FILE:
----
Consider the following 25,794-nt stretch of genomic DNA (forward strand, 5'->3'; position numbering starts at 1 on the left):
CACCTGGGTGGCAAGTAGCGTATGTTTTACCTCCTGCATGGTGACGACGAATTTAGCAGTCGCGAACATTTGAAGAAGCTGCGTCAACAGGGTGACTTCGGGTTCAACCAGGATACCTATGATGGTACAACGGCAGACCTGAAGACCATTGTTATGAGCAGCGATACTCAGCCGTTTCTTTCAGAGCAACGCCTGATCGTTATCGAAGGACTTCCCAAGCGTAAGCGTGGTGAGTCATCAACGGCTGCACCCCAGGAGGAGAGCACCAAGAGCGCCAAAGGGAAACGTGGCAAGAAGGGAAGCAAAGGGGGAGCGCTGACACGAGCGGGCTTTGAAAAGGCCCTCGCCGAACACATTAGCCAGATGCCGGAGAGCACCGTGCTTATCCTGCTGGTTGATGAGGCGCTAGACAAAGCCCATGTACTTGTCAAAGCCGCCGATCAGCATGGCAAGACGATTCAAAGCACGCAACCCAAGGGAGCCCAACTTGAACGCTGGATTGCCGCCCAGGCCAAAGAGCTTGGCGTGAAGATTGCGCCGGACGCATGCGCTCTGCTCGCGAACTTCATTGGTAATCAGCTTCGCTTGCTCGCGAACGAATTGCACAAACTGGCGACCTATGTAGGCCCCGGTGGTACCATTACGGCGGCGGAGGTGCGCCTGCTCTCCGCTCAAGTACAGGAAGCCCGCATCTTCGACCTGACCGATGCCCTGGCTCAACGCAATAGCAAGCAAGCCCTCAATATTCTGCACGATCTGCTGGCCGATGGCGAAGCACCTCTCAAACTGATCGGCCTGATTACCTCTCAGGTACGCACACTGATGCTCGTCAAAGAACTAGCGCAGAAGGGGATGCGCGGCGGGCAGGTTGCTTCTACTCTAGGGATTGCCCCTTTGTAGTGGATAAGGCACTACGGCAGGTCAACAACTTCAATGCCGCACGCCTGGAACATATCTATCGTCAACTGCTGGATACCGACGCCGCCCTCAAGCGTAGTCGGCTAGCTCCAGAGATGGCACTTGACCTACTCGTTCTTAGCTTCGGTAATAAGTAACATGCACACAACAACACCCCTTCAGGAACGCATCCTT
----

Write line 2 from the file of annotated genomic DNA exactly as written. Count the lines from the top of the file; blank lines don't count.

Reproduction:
CACCTGGGTGGCAAGTAGCGTATGTTTTACCTCCTGCATGGTGACGACGAATTTAGCAGTCGCGAACATTTGAAGAAGCTGCGTCAACAGGGTGACTTCGGGTTCAACCAGGATACCTATGATGGTACAACGGCAGACCTGAAGACCATTGTTATGAGCAGCGATACTCAGCCGTTTCTTTCAGAGCAACGCCTGATCGTTATCGAAGGACTTCCCAAGCGTAAGCGTGGTGAGTCATCAACGGCTGCACCCCAGGAGGAGAGCACCAAGAGCGCCAAAGGGAAACGTGGCAAGAAGGGAAGCAAAGGGGGAGCGCTGACACGAGCGGGCTTTGAAAAGGCCCTCGCCGAACACATTAGCCAGATGCCGGAGAGCACCGTGCTTATCCTGCTGGTTGATGAGGCGCTAGACAAAGCCCATGTACTTGTCAAAGCCGCCGATCAGCATGGCAAGACGATTCAAAGCACGCAACCCAAGGGAGCCCAACTTGAACGCTGGATTGCCGCCCAGGCCAAAGAGCTTGGCGTGAAGATTGCGCCGGACGCATGCGCTCTGCTCGCGAACTTCATTGGTAATCAGCTTCGCTTGCTCGCGAACGAATTGCACAAACTGGCGACCTATGTAGGCCCCGGTGGTACCATTACGGCGGCGGAGGTGCGCCTGCTCTCCGCTCAAGTACAGGAAGCCCGCATCTTCGACCTGACCGATGCCCTGGCTCAACGCAATAGCAAGCAAGCCCTCAATATTCTGCACGATCTGCTGGCCGATGGCGAAGCACCTCTCAAACTGATCGGCCTGATTACCTCTCAGGTACGCACACTGATGCTCGTCAAAGAACTAGCGCAGAAGGGGATGCGCGGCGGGCAGGTTGCTTCTACTCTAGGGATTGCCCCTTTGTAGTGGATAAGGCACTACGGCAGGTCAACAACTTCAATGCCGCACGCCTGGAACATATCTATCGTCAACTGCTGGATACCGACGCCGCCCTCAAGCGTAGTCGGCTAGCTCCAGAGATGGCACTTGACCTACTCGTTCTTAGCTTCGGTAATAAGTAACATGCACACAACAACACCCCTTCAGGAACGCATCCTT